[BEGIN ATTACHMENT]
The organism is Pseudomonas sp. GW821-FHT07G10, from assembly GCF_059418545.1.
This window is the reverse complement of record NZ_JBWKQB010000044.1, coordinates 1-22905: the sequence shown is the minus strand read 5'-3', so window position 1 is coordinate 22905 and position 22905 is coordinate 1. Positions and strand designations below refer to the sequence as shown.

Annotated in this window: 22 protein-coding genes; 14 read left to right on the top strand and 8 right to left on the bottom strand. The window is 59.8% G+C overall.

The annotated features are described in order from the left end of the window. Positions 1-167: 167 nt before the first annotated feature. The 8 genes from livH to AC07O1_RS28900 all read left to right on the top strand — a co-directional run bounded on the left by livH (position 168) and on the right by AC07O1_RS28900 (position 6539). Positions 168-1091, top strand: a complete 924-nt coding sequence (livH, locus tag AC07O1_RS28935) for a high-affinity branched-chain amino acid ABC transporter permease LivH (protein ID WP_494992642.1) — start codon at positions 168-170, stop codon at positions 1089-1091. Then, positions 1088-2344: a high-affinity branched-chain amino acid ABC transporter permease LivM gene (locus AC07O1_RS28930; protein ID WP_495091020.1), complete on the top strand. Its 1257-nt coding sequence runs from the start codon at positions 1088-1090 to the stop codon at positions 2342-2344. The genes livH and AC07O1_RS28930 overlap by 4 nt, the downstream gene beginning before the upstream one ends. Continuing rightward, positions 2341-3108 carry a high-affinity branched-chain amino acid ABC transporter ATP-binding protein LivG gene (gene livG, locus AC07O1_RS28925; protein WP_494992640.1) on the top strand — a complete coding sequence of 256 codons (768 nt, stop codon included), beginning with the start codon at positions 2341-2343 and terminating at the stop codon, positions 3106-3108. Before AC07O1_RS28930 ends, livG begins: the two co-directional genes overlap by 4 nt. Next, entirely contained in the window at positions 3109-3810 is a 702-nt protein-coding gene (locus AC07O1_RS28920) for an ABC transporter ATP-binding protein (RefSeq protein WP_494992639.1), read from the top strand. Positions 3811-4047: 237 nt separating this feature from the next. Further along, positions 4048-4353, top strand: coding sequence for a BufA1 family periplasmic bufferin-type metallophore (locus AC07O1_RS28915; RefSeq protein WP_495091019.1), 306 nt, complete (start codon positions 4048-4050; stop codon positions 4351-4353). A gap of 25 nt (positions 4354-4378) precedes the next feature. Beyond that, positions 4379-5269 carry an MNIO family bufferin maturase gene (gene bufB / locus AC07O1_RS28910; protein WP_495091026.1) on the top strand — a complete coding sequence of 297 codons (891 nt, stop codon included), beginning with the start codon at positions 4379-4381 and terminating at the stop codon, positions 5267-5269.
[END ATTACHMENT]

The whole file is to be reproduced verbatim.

The organism is Pseudomonas sp. GW821-FHT07G10, from assembly GCF_059418545.1.
This window is the reverse complement of record NZ_JBWKQB010000044.1, coordinates 1-22905: the sequence shown is the minus strand read 5'-3', so window position 1 is coordinate 22905 and position 22905 is coordinate 1. Positions and strand designations below refer to the sequence as shown.

Annotated in this window: 22 protein-coding genes; 14 read left to right on the top strand and 8 right to left on the bottom strand. The window is 59.8% G+C overall.

The annotated features are described in order from the left end of the window. Positions 1-167: 167 nt before the first annotated feature. The 8 genes from livH to AC07O1_RS28900 all read left to right on the top strand — a co-directional run bounded on the left by livH (position 168) and on the right by AC07O1_RS28900 (position 6539). Positions 168-1091, top strand: a complete 924-nt coding sequence (livH, locus tag AC07O1_RS28935) for a high-affinity branched-chain amino acid ABC transporter permease LivH (protein ID WP_494992642.1) — start codon at positions 168-170, stop codon at positions 1089-1091. Then, positions 1088-2344: a high-affinity branched-chain amino acid ABC transporter permease LivM gene (locus AC07O1_RS28930; protein ID WP_495091020.1), complete on the top strand. Its 1257-nt coding sequence runs from the start codon at positions 1088-1090 to the stop codon at positions 2342-2344. The genes livH and AC07O1_RS28930 overlap by 4 nt, the downstream gene beginning before the upstream one ends. Continuing rightward, positions 2341-3108 carry a high-affinity branched-chain amino acid ABC transporter ATP-binding protein LivG gene (gene livG, locus AC07O1_RS28925; protein WP_494992640.1) on the top strand — a complete coding sequence of 256 codons (768 nt, stop codon included), beginning with the start codon at positions 2341-2343 and terminating at the stop codon, positions 3106-3108. Before AC07O1_RS28930 ends, livG begins: the two co-directional genes overlap by 4 nt. Next, entirely contained in the window at positions 3109-3810 is a 702-nt protein-coding gene (locus AC07O1_RS28920) for an ABC transporter ATP-binding protein (RefSeq protein WP_494992639.1), read from the top strand. Positions 3811-4047: 237 nt separating this feature from the next. Further along, positions 4048-4353, top strand: coding sequence for a BufA1 family periplasmic bufferin-type metallophore (locus AC07O1_RS28915; RefSeq protein WP_495091019.1), 306 nt, complete (start codon positions 4048-4050; stop codon positions 4351-4353). A gap of 25 nt (positions 4354-4378) precedes the next feature. Beyond that, positions 4379-5269 carry an MNIO family bufferin maturase gene (gene bufB / locus AC07O1_RS28910; protein WP_495091026.1) on the top strand — a complete coding sequence of 297 codons (891 nt, stop codon included), beginning with the start codon at positions 4379-4381 and terminating at the stop codon, positions 5267-5269.